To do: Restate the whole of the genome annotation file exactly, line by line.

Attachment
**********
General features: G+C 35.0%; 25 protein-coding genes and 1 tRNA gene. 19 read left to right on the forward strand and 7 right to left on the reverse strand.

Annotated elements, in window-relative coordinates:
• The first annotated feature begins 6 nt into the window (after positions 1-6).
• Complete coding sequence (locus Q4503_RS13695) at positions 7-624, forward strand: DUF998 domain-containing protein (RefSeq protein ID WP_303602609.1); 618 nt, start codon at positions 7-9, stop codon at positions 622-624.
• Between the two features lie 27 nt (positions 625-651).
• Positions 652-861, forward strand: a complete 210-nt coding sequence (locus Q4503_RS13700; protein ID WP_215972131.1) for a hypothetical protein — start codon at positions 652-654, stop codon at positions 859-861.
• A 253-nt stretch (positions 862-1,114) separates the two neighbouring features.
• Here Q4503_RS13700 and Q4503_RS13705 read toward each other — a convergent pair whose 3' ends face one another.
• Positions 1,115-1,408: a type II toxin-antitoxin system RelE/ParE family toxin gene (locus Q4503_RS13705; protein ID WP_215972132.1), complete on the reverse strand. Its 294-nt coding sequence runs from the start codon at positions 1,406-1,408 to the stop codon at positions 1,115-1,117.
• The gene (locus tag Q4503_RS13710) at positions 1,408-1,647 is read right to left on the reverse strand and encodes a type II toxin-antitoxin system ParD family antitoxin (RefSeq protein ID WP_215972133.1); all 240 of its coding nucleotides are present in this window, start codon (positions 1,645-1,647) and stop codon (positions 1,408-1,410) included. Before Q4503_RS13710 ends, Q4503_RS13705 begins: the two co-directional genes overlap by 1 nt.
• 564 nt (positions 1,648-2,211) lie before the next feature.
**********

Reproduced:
General features: G+C 35.0%; 25 protein-coding genes and 1 tRNA gene. 19 read left to right on the forward strand and 7 right to left on the reverse strand.

Annotated elements, in window-relative coordinates:
• The first annotated feature begins 6 nt into the window (after positions 1-6).
• Complete coding sequence (locus Q4503_RS13695) at positions 7-624, forward strand: DUF998 domain-containing protein (RefSeq protein ID WP_303602609.1); 618 nt, start codon at positions 7-9, stop codon at positions 622-624.
• Between the two features lie 27 nt (positions 625-651).
• Positions 652-861, forward strand: a complete 210-nt coding sequence (locus Q4503_RS13700; protein ID WP_215972131.1) for a hypothetical protein — start codon at positions 652-654, stop codon at positions 859-861.
• A 253-nt stretch (positions 862-1,114) separates the two neighbouring features.
• Here Q4503_RS13700 and Q4503_RS13705 read toward each other — a convergent pair whose 3' ends face one another.
• Positions 1,115-1,408: a type II toxin-antitoxin system RelE/ParE family toxin gene (locus Q4503_RS13705; protein ID WP_215972132.1), complete on the reverse strand. Its 294-nt coding sequence runs from the start codon at positions 1,406-1,408 to the stop codon at positions 1,115-1,117.
• The gene (locus tag Q4503_RS13710) at positions 1,408-1,647 is read right to left on the reverse strand and encodes a type II toxin-antitoxin system ParD family antitoxin (RefSeq protein ID WP_215972133.1); all 240 of its coding nucleotides are present in this window, start codon (positions 1,645-1,647) and stop codon (positions 1,408-1,410) included. Before Q4503_RS13710 ends, Q4503_RS13705 begins: the two co-directional genes overlap by 1 nt.
• 564 nt (positions 1,648-2,211) lie before the next feature.